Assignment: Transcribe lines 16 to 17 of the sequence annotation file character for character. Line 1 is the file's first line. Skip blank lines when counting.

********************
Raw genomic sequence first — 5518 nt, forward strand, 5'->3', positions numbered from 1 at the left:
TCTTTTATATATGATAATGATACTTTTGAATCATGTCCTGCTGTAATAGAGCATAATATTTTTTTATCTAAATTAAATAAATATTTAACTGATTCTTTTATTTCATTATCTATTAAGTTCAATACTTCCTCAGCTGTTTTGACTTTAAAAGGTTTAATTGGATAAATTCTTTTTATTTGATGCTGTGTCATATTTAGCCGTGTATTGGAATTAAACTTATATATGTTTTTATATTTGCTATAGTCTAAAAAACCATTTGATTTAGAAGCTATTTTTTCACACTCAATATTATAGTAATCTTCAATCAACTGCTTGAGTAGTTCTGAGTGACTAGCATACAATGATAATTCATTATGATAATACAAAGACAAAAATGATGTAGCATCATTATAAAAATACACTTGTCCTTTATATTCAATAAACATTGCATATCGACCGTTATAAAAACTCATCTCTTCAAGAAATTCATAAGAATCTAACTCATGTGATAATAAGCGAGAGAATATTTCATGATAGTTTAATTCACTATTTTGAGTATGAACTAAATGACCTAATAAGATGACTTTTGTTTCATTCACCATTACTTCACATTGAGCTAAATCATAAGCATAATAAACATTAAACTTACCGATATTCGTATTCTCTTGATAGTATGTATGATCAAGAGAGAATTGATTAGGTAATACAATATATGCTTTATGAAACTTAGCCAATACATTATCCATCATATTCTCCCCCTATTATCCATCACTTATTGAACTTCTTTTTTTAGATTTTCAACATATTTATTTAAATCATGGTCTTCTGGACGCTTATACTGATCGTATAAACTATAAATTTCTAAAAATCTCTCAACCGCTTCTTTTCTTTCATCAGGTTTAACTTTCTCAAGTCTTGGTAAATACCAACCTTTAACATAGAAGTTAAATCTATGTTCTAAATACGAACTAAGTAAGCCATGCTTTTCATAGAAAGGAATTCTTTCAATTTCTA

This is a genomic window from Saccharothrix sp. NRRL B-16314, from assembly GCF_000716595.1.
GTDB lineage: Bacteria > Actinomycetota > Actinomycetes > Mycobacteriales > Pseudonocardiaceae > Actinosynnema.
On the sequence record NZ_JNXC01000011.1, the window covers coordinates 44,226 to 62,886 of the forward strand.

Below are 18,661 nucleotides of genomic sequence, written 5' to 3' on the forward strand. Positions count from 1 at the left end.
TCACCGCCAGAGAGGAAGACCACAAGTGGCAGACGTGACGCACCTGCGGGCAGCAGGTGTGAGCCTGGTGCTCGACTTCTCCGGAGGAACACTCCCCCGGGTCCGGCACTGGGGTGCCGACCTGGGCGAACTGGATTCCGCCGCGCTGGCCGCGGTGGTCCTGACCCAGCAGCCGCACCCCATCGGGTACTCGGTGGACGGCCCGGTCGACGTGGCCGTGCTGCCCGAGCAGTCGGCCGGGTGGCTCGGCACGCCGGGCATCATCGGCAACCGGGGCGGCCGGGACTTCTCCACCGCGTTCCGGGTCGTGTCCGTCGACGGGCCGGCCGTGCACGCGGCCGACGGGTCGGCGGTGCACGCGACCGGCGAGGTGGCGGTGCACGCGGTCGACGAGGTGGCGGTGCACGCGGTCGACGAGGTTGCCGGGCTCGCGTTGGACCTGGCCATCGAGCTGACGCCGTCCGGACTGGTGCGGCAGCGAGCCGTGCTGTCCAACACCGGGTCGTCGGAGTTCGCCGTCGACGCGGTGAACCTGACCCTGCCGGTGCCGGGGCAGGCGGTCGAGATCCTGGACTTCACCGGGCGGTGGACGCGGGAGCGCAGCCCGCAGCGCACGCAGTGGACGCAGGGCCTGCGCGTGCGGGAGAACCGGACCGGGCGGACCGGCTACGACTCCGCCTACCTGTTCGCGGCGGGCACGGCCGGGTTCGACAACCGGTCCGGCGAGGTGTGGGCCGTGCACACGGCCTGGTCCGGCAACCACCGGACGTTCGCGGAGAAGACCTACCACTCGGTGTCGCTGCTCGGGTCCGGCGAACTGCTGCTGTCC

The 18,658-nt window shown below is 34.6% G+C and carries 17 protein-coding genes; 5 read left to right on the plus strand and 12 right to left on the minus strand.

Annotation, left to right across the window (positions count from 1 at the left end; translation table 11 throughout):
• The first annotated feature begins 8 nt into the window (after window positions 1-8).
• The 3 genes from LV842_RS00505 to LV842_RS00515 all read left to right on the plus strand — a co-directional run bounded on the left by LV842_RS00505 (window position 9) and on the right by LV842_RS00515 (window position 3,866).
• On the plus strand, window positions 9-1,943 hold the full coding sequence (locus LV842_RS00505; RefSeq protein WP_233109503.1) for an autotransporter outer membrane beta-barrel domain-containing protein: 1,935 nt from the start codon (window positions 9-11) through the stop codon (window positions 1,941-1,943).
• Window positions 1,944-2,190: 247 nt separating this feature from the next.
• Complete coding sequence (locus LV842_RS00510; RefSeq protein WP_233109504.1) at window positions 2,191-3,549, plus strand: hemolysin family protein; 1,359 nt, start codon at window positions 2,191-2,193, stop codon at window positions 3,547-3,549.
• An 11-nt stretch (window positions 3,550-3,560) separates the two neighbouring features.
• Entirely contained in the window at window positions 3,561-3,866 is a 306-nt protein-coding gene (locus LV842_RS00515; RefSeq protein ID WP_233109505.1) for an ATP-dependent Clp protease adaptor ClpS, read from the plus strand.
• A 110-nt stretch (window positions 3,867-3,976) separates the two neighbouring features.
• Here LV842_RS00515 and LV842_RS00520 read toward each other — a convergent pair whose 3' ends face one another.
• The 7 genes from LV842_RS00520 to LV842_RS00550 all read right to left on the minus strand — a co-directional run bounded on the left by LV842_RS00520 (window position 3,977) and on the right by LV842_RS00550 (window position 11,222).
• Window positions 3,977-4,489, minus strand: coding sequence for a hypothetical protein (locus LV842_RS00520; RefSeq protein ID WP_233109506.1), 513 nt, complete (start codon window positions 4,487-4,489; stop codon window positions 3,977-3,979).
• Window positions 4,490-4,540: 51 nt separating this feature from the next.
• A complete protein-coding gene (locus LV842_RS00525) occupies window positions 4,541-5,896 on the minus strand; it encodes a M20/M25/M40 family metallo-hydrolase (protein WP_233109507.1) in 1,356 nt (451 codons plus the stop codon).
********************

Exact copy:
• Entirely contained in the window at window positions 3,561-3,866 is a 306-nt protein-coding gene (locus LV842_RS00515; RefSeq protein ID WP_233109505.1) for an ATP-dependent Clp protease adaptor ClpS, read from the plus strand.
• A 110-nt stretch (window positions 3,867-3,976) separates the two neighbouring features.